Sep 06, 2013 rated it really liked it
Shelves: essays, non-fiction
The best thing I think I can say for this book in this moment is that I read it cover to cover in one sitting, something I haven't done with any book in months unless graphic novels count.

Three and a half stars for humour plus one star for utter relatability. (Relatable in the gawky, weird, too-tall nerdy chick who got boobs too early and went through an ill-conceived goth phase sorta way. Me too, Aisha. Me too!)
Liz Neering
Nov 20, 2013 rated it really liked it
I've followed Aisha Tyler's standup for years now, and I'm part of the Girl on Guy Army (we are legion). This book is as strong as I've come to expect from her. It's genuinely laugh-out-loud funny, and in many places strikingly poignant and touching. There are a lot of life lessons in here, many of which spoke very strongly to me; 'Be Brave' is how she signed my book, and after reading this, I feel more ready to embrace that than ever. ...more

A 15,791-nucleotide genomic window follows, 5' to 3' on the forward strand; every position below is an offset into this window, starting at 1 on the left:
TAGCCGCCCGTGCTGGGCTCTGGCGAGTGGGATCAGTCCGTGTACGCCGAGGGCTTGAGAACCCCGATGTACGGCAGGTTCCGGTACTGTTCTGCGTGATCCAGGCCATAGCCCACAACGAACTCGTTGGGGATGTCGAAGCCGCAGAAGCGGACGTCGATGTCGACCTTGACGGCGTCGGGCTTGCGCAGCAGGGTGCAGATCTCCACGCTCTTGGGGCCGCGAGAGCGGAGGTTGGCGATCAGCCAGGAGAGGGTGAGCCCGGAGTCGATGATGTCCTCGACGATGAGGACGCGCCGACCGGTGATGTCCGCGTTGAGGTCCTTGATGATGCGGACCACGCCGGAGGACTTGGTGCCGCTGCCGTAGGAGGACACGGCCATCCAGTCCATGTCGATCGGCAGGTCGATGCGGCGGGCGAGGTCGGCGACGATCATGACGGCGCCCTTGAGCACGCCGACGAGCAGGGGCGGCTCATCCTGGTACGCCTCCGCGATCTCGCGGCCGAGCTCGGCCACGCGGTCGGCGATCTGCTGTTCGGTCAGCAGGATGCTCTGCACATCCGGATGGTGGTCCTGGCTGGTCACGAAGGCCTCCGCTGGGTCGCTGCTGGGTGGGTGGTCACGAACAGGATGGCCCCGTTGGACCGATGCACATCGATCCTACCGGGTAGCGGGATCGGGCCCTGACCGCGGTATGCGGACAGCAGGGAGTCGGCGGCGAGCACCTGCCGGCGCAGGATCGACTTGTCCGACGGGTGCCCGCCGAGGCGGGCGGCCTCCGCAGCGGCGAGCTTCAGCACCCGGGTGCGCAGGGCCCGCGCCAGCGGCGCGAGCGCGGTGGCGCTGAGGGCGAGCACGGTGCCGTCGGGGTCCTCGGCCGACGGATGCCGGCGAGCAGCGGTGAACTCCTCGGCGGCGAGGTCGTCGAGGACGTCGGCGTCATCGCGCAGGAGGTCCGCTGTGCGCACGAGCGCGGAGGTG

Jackie Chanel
Feb 15, 2014 rated it it was amazing
Shelves: fave-books
I am a big Aisha Tyler fan, basically since watching her on Talk Soup. I really enjoyed this book. It was insightful as well as hilarious. I don't know if it's because I had a similar childhood and was too as big of a nerd as she was/is but i found myself relating to almost everything she said. I'd definitely recommend this to my friends. ...more
Douglas Debner